Vaughan: Vietnam War widow never remarried
Clora Smith’s brother Sgt. Willie Edward Alston was killed in action in the Vietnam War on May 15, 1968. He was 25 years old and with the 4th Battalion, 47th Infantry Regiment of the 9th Infantry Division. They grew up in Durham and he is buried in Beechwood Cemetery.
At the time, Smith was stationed with her husband, Staff Sgt. Charles Earl Smith, at Fort Bragg. Her husband stood next to her when her brother’s body came home. Charles Smith had already served a tour in Vietnam and had been back a year. A few months later he was called back to Vietnam and killed in action July 7, 1969. He was 26 and left behind his wife, a daughter and a son. His name is on the Vietnam War Memorial Wall in Washington, D.C., there at Panel 21W, Line 078. He served in the 7th Squadron, 17th Cavalry Regiment of the 1st Aviation Brigade. He died when the Jeep he was riding in hit a mine. He too is buried at Beechwood.
Clora Smith, now 69, grieved for six years, she said. His parents became second parents, and stayed close until they died. His siblings still live in Durham. She never remarried.
“I couldn’t find nobody as nice and good to me,” Clora Smith told me in a phone interview a few days ago. Her husband and brother are two of the Durham Vietnam veterans killed in the war that fellow North Carolinians were seeking photographs of for the findagrave.com page and an upcoming visual exhibit at the Memorial Wall. I wrote about it in my column last Sunday. Smith will contribute photos of them in their uniforms.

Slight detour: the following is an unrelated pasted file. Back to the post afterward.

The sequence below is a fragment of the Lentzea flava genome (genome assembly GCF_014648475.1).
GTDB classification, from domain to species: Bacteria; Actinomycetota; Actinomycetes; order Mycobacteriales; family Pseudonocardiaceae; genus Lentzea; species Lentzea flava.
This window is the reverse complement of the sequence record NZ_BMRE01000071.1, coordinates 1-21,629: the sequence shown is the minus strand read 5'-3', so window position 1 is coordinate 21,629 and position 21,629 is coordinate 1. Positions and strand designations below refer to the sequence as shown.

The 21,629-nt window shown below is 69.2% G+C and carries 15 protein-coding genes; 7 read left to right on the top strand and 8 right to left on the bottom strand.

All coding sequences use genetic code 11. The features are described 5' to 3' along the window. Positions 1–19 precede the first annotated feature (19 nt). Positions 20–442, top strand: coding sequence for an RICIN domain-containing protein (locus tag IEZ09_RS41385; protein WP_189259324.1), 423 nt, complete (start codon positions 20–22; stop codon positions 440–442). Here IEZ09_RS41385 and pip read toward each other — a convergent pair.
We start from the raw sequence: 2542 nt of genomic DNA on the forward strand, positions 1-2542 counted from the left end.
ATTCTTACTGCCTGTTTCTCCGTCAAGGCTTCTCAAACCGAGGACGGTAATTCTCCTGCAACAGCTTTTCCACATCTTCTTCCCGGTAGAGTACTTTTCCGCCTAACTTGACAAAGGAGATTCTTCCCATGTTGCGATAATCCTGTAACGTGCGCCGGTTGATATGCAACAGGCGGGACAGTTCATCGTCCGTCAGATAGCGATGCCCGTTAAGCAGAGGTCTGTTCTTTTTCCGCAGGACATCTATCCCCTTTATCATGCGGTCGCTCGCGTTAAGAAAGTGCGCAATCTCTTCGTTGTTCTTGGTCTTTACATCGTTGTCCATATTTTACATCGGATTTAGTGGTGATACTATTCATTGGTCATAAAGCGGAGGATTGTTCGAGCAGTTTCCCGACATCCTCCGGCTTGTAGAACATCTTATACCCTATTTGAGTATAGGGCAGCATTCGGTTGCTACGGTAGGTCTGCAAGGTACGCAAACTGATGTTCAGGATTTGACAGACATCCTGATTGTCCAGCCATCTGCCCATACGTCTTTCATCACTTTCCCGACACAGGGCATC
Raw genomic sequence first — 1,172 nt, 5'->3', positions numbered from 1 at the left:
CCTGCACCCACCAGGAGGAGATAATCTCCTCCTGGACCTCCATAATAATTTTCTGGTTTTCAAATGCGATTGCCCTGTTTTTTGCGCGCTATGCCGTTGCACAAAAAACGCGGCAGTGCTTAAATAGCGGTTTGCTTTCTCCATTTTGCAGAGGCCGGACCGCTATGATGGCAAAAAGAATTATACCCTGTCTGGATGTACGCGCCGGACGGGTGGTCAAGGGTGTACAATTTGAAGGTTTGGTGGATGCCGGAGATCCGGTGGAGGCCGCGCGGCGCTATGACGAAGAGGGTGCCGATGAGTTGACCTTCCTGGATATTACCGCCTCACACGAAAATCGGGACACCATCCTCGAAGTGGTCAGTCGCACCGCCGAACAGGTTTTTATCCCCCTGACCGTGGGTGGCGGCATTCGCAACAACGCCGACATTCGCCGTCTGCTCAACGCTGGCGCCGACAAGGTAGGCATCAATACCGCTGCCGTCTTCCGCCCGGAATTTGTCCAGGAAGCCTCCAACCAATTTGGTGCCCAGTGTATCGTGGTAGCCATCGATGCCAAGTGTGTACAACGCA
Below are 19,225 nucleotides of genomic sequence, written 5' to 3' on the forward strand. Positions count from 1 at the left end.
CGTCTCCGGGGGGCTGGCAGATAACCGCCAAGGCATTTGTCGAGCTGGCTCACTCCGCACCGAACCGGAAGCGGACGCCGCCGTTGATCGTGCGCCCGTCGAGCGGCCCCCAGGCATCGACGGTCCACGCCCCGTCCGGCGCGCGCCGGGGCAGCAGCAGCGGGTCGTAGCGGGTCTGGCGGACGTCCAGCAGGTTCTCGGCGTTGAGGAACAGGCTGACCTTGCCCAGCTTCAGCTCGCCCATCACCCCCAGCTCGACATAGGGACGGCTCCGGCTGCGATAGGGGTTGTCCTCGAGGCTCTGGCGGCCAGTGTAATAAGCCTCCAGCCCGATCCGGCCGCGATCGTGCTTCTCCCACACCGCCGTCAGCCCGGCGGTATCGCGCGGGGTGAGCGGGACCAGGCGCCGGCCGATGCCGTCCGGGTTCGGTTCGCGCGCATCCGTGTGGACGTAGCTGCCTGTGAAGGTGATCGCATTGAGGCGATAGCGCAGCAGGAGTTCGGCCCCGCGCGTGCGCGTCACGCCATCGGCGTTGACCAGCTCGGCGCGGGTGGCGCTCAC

Clora and Charles Smith had two children, Cloria Ann, who passed away in 2008, and Charles Jr., who still lives here in Durham. He was just 3 when his dad died, she said.
Clora and Charles Sr. met in school at W.D. Pearson. He was a year ahead, and she had a crush on him. They lost contact until reintroduced as teenagers.
“He was very handsome and a gentleman. He knew how to treat a lady. He loved his family. He was a good provider. He treated me nice – no foolishness,” Clora Smith said. “He was a sweet, charming person with a beautiful personality. His parents raised him well.”
It took her a long time to get over his death. Eventually she got rid of his letters from Vietnam because it was so hard.
“My brother one year and him the next,” Smith said. She was close to her brother Willie Alston, just 13 months apart. “My mother was grieving just as hard.”
As she has done on Veterans Day in years past, Smith will go on Monday to Beechwood Cemetery where her husband and brother are buried. She brings flowers and talks to her husband.
“I tell him I love him and I miss him,” she said.
She is still close to her late husband’s sisters, and one of them called her last Sunday morning before church to tell her about my column.
The Smiths were married in his family’s home. It was a beautiful wedding, she said.
“I never married again because I never thought anyone could love me again, because he had that unconditional love,” Smith said.
Dawn Baumgartner Vaughan may be reached at email@example.com or 919-419-6563.